Campus Units

Food Science and Human Nutrition

Document Type

Book Chapter

Publication Version

Published Version

Publication Date


Journal or Book Title

Soybeans: Chemistry, Production, Processing, and Utilization



First Page


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Increasingly, extruding-expelling (E-E) plants, often referred as “mini-mills,” are being constructed by farmer-owned businesses to process soybeans produced in local areas. E-E processing is a mechanical process that has several advantages over conventional processing methods. E-E mills, most employing the Express System® (Insta-Pro Div., Triple “F”, Inc., Des Moines, IA), are relatively small, with capacities ranging from 6 to 120 tons/day. They have low initial capital investment ($150,000–200,000) and relatively low operating costs ($25/ton) (1). E-E mills are especially well suited for processing identity-preserved (IP) soybeans. The largescale solvent extraction (SE) facilities, which have typical crushing capacities of 2,000 to 3,000 tons/day, are not feasible for flexible IP processing. Usually, there is low production tonnage during the developmental stages of these seeds, and a large number of value-added traits are being developed. Recent stringent environmental laws also often restrict construction of new SE plants, and E-E mills can be an alternative. Because E-E products are not treated with chemical solvents, the crude oil and meal may be considered to be “organic” or “natural,” if appropriate methods are used during soybean production and further processing. Currently, the partially defatted soybean flour (about 6% residual oil) produced from these operations is not extensively used in food applications due to limited technical information on protein functionality and on performance in food applications. Some of the potential applications include baking, meat extending, animal feeding, and producing industrial soy protein–based adhesives. This chapter summarizes the recent efforts aimed at improving E-E processing and developing applications for E-E protein products.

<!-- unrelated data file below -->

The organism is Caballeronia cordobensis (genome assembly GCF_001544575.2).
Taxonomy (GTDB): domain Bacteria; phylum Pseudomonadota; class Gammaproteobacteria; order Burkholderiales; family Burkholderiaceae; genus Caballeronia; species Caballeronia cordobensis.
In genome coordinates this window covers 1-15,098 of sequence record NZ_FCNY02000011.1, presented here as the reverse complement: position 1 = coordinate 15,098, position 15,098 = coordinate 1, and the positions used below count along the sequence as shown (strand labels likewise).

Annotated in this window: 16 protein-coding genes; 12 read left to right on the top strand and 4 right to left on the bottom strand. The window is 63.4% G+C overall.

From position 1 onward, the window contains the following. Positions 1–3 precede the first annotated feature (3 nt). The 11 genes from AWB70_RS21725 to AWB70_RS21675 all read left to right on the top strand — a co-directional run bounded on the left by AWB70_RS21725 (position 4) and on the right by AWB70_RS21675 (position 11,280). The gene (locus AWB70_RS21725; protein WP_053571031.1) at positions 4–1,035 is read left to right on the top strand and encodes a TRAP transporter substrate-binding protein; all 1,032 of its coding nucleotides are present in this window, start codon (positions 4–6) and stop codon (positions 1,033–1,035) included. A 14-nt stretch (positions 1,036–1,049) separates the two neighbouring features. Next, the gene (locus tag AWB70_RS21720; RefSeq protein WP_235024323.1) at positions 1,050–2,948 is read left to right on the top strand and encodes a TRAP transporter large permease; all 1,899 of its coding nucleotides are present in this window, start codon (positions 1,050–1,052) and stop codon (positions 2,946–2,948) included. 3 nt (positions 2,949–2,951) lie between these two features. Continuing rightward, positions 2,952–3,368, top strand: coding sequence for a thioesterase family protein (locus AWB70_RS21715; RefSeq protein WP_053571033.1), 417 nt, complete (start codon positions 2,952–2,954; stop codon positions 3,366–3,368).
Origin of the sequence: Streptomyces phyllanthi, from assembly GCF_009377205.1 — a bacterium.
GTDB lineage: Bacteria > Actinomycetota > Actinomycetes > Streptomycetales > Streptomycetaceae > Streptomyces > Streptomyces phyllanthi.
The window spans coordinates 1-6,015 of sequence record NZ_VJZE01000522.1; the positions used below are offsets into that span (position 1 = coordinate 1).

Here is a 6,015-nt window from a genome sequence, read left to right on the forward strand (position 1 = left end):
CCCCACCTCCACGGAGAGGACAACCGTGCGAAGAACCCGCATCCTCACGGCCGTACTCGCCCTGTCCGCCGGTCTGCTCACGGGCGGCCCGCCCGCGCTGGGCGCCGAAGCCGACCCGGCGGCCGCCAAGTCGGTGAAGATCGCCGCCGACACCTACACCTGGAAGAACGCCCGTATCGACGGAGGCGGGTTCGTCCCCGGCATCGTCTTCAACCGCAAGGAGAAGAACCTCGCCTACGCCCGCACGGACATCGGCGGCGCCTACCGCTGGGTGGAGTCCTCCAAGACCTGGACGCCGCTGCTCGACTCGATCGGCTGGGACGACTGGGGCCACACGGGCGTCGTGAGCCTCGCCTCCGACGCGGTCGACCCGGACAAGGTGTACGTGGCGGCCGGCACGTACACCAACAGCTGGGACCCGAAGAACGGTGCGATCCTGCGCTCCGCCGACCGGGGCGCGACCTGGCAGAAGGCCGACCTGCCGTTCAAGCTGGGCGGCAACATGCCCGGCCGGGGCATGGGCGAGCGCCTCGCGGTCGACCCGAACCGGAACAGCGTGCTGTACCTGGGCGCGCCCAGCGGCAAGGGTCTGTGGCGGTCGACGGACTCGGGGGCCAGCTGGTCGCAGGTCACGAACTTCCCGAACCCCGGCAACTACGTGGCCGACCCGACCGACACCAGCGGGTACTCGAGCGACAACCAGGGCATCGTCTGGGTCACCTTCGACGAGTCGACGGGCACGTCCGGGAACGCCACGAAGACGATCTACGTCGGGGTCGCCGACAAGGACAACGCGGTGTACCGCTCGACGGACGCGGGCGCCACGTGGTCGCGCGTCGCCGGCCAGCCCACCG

This book chapter is published as Wang, T., L. A. Johnson, and D. J. Myers. Value-Added Products from Extruding-Expelling Soybeans. In Soybeans as Functional Food (ed. K. Liu and C. Wang). AOCS Press, 2004, pp 185-200. Posted with permission.

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AOCS Press



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